Harrington "doesn't want to know"
If a change is as good as a rest then Padraig Harrington can expect to mount a challenge for the WGC-Bridgestone Invitational at Firestone Country Club exactly two years after he finished second to Tiger Woods in a thrilling finish.
That said, the Dubliner has no intention of heeding the grave warnings pronounced by his currently estranged coach Bob Torrance following their decision to “take a break” in their 14-year relationship at last week’s Irish Open.
Once Harrington made the split public when asked about it on the driving range in Killarney last week, Torrance explained exactly why the pair have not seen eye to eye for some time.
“He has been going down one road that I think is the wrong one and he is determined to go down that road,” Torrance said. “I said to him, if you go down too far, you won’t come back.”
McDowell understands Harrington's frustration: "The game drives us absolutely bananas"
Graeme McDowell understands Padraig Harrington’s frustrations, insisting: “You’ve got to be nuts to play this game well.”
Hearing that Harrington had parted with long-time coach Bob Torrance, the Ulsterman confessed that change is sometimes the only way to stay sane.
Tied 25th after a closing 70, McDowell said: “Something had to break really with Pádraig. He’s been working too hard to not get any results.
“I can’t think of anyone other than maybe Vijay who grinds like Pádraig does. At some point you just need to hear something different.”
Torrance: “You cannot make changes at 40 in golf"
Bob Torrance reckons Padraig Harrington is on a road to nowhere and won’t win again until he turns back.
The veteran Scot, 79, insists that the Dubliner is “crazy” to make changes in his swing as he prepares to turn 40 at the end of this month.
“Disappointed” that Harrington has decided to “take a break” in their 15-year partnership, Torrance said: “He has been going down one road that I think is the wrong one and he is determined to go down that road.
“I said to him, if you go down too far, you won’t come back.
“You cannot make changes at 40 in golf. You can make them when you are in your 20’s, but once you get to 40, it is too late.
Harrington and Bob Torrance part company
A desperate Padraig Harrington made one of the toughest decisions of his career in Killarney yesterday when he decided to part company with veteran coach Bob Torrance.
The frustrated three-time major winner, 39, has slumped from third to 64th in the world since his US PGA win three years ago, suffering his sixth missed cut of the season in this week’s Irish Open.
He admitted on Friday that he needed to make changes but ruled out sacking members of his back up team. But within 24 hours the architect of his success was out in the cold - Harrington says temporarily - and wondering what had just happened.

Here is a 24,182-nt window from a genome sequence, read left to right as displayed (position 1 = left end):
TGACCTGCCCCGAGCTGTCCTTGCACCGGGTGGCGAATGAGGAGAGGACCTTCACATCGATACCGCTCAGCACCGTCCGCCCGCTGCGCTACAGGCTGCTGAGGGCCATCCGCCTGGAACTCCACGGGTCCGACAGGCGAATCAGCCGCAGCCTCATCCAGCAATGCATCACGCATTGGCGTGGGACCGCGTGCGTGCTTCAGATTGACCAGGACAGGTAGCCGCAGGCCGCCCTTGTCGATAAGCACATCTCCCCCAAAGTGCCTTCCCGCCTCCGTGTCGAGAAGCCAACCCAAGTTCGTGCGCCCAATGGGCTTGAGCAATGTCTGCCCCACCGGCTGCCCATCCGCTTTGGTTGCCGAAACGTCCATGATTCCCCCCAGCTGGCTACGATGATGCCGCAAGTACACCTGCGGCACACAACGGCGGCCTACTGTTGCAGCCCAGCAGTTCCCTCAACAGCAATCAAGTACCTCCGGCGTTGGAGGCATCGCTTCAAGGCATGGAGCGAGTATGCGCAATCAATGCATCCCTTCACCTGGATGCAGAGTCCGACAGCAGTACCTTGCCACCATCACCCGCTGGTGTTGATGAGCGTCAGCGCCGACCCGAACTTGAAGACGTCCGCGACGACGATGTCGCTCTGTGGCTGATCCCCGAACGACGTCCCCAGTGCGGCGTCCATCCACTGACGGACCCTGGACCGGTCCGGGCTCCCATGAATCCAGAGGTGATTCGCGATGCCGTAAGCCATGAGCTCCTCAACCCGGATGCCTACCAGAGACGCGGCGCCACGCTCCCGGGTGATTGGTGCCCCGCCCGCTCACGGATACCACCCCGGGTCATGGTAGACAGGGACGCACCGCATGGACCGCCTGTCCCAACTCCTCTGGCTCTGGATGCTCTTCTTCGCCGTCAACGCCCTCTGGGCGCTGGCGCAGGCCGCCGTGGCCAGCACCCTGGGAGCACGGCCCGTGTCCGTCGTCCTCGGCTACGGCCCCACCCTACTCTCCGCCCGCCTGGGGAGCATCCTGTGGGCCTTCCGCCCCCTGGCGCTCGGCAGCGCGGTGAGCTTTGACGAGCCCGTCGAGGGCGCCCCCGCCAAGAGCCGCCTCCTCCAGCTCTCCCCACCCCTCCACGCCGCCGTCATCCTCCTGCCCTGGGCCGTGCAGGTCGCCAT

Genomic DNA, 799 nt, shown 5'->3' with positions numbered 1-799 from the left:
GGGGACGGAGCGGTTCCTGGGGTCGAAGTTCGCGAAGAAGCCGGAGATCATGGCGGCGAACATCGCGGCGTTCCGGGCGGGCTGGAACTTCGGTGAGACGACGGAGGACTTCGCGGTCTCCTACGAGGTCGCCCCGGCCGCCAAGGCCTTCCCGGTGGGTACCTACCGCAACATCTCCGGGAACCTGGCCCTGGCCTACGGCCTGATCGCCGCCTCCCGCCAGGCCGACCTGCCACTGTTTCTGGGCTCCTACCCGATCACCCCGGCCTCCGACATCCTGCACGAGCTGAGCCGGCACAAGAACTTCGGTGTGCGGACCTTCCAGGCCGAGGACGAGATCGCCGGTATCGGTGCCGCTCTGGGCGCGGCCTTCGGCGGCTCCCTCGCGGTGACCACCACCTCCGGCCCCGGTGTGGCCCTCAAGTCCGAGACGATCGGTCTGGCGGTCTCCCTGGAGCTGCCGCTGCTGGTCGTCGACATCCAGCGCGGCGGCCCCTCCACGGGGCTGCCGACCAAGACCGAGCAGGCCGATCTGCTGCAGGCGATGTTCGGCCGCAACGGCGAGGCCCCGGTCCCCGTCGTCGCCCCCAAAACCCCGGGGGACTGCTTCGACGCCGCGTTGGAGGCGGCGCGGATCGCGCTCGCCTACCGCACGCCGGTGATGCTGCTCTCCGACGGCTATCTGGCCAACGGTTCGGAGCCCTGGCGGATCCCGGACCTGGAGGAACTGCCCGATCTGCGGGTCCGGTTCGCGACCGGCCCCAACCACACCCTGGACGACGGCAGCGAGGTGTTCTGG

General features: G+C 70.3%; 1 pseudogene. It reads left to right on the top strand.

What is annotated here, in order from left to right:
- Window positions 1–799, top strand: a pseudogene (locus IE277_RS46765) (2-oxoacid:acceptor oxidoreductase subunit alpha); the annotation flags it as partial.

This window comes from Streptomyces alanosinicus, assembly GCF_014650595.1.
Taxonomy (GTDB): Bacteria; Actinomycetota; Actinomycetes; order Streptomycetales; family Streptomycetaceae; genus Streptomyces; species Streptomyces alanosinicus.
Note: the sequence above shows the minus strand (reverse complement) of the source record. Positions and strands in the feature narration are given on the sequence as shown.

Harrington facing FedEx delivery failure
Rory McIlroy 64, Padraig Harrington 74. Yes, Harrington had to put up with some rain squalls on the opening day of the Deutsche Bank Championship in Boston but he couldn’t use that as an excuse on a day when only 16 players in the 99-man field, including Tiger Woods, failed to break par.
McGinley has sixth knee operation
The 42-year old Dubliner had surgery to clean out damaged cartilage in his troublesome left knee - the sixth operation he has undergone on the same knee since he broke his knee cap playing gaelic football when he was 19.
"I don't know what the situation is in the long term but my knee is disintegrating at a rate," said McGinley, who finished 104th in the Race to Dubai for his worst ranking in 18 years on tour.
Harrington taking Torrance to TPI
Goods news for Harrington fans still recovering from this season's swing change slump. Padraig Harrington is bringing Bob Torrance to the Titleist Performance Institute in December.
While the Dubliner claims that he doesn't need or want to see Bob Torrance while he is at tournaments, his long absence from Europe at the start of the season and his confusion over the side effects brought about by a swing change run wild, culminated in his worst run of form for 13 years.
One of the most revealing moments of the season came at the Open in July, when Torrance and Harrington spent hours doing remedial work on the range. It was effectively the start of a new season. Harrington honed his neglected short game, cleared his mind of swing change confusion and the results have been stunning.
So what the hell happened from December to late July?
Under doctor's orders
The Dubliner will take on Tiger Woods at the Tour Championship in Atlanta knowing that his first win for over a year could earn him a whopping $11.35m (€7.7m) jackpot.
And he’s taken steps to make sure he’s firing on all cylinders by spending two days with veteran coach Torrance last week.
Bothered by some wild driving in recent weeks, Harrington said: "It's just a question of trusting it a little bit more.”
Harrington taking his medicine
With his coach Bob Torrance insisting he must take his medicine “one sip at a time”, the Dubliner knows he simply can’t find his ‘A’ game with just two days to go before the off.
Hoping he can use his mental strength to win the day, Harrington confessed: “If somebody could push The Open back a couple of weeks, I’d be delighted. But I don’t have that option. We’ll go with whatever we have on Thursday afternoon.
“I am really optimistic about my swing going forward. Do I believe it is going to be ready this Thursday? Experience tells me not.”